Creative dining in Milan comes in infinite variety yet Rebelot rings the changes, in more ways than one. A singular sort of bistrot and/or a sophisticated tapas bar which makes unorthodoxy its mission, it’s the rebellious little sister of Michelin-starred Al Pont de Ferr. Indeed it shares an address with that venerable institution, right on the Naviglio Grande. And naturally gets its share of the immense talents and charm of revered owner, hostess and sommelière Maida Mercuri. Just two rooms, one of which has counter seating facing directly into the open kitchen, preserve the bygone-days rustic style of the canal-side building: lots of exposed brickwork and lots of wood, the gaps filled in with iron and glass. It’s warm and welcoming, with attitude. There are the usual tables outdoors too.
Food and drink, on the other hand, are distinctly less traditional. To start with, servings are small and customary courses irrelevant. You can choose your immaculately composed tasting portions à la carte, but Rebelot would really like you to order a gastronomist’s menu of 4 or 5 dishes or a tasting menu over which you have no control at all: chef Matteo Monti (who grew up at Combal.Zero) decides what you get and in what order. And if you’re prepared to venture still further into unknown territory, he then pops his head round the corner to consult with mixologist Oscar Quagliarini (a Top World Bartender) who’ll concoct perfectly-paired cocktails. Neither the dishes nor the cocktails will be in any way ordinary: cuisine at Rebelot is haute and more than a tad nouvelle; combinations are judicious but original. It’s meant to be fun but also a gastronomic experience.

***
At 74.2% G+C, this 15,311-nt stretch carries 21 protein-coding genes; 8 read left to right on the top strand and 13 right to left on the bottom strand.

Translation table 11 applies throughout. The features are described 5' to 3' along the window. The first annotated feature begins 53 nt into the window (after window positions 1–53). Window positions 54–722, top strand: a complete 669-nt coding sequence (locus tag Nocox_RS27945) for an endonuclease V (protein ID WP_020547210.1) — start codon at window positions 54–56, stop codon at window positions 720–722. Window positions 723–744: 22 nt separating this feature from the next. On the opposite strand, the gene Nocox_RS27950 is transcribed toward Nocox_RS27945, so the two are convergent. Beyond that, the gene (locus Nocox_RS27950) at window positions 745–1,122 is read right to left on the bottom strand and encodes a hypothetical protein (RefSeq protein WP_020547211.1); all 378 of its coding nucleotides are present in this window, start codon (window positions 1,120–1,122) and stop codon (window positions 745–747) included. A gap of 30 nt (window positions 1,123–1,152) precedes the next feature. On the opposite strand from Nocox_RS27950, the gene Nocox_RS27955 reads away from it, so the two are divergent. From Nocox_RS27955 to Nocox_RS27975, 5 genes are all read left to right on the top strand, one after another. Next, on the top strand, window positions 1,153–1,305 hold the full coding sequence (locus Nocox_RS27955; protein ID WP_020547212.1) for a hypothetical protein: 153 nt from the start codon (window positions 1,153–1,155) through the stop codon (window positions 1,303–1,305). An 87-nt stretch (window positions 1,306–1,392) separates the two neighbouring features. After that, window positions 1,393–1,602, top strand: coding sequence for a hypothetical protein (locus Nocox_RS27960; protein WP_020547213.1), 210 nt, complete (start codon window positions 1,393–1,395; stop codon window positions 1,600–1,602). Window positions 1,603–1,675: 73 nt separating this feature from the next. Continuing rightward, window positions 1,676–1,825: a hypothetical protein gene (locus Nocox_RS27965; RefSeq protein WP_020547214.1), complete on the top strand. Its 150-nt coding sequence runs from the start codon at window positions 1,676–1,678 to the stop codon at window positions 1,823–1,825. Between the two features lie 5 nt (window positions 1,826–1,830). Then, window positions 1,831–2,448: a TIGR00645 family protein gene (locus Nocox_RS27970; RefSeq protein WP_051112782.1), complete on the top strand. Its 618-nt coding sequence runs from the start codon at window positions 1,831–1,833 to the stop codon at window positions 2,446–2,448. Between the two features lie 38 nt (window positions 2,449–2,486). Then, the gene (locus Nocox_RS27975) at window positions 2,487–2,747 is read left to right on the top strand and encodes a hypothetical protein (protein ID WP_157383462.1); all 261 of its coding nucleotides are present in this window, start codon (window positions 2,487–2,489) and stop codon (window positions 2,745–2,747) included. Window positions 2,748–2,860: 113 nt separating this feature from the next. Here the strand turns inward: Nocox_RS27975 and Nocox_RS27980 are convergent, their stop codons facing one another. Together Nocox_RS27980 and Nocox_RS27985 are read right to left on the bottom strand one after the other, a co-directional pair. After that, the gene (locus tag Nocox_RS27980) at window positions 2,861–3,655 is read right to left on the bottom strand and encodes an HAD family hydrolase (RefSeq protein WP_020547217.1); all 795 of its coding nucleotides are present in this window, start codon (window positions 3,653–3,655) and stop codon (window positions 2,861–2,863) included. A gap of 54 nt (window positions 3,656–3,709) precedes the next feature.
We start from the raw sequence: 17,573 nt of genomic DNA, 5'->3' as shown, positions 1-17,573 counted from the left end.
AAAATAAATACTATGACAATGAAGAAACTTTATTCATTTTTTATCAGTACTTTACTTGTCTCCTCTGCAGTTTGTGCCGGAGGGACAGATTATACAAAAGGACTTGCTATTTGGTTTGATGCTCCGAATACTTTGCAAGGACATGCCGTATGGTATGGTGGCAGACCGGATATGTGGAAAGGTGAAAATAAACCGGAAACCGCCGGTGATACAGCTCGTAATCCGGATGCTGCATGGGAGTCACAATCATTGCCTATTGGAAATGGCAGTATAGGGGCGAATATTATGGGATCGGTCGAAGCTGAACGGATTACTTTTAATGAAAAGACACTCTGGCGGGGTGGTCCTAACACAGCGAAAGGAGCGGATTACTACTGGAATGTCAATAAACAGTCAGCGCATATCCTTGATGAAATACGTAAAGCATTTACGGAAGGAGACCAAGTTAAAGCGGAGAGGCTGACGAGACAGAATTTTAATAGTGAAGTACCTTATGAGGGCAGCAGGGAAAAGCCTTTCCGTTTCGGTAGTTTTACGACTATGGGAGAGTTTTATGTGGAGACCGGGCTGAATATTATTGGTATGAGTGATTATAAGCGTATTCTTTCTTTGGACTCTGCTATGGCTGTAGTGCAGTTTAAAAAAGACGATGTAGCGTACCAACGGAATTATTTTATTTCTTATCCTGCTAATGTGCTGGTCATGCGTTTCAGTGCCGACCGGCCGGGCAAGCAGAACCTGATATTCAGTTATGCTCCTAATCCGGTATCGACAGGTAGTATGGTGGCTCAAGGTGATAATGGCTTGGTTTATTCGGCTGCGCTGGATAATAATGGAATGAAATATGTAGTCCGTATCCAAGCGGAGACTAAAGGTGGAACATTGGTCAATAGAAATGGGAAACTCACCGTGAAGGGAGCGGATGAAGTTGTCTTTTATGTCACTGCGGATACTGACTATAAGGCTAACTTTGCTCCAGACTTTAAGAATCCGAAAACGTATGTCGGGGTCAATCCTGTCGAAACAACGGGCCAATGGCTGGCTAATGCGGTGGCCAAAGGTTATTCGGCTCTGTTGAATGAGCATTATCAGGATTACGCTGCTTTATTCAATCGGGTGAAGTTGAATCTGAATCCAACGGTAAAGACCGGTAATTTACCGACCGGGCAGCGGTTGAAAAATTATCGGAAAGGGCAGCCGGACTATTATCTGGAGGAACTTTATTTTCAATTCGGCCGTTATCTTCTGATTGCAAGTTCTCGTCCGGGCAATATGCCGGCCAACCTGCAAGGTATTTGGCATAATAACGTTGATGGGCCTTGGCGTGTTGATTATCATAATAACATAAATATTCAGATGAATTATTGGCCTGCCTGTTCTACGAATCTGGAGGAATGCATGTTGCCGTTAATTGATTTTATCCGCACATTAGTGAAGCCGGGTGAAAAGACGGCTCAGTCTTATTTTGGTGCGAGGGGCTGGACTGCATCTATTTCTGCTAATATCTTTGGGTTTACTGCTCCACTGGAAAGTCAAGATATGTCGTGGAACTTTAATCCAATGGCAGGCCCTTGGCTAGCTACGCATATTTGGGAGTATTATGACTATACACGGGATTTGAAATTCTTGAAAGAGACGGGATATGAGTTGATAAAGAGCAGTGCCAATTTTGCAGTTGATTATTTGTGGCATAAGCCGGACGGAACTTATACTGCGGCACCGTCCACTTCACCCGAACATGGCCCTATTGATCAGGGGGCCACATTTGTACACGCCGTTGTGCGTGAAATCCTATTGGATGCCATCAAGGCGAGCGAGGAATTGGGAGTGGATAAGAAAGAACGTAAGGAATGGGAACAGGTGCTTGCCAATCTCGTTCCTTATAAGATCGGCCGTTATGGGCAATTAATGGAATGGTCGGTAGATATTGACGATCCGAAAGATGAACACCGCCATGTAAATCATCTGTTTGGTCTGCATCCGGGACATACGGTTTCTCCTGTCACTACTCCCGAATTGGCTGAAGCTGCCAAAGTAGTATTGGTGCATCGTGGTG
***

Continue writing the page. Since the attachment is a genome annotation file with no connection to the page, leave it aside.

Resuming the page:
The menu’s online, or is it? It changes, you see, according to the seasons, according to the finest raw materials available, according to the whims of the chef. In a year, they say, they go through 250 different small plates. As you’d expect from a place owned by Ms Mercuri, there is also a list of meticulously selected Italian and international wines, many available by the glass. And for real connoisseurs, hundreds of more precious bottles not on the list (some are one of a kind) but yours for the pre-booking. Rebelot means pandemonium in Milanese dialect, but no worries: it’s an orderly kind of free-for-all at this Rebelot. Rebelot del Pont, or indeed its big sister Al Pont de Fer, could be a stop on one of our expert-guided Milan walking tours: for more info and contacts visit Milan Experience Tours.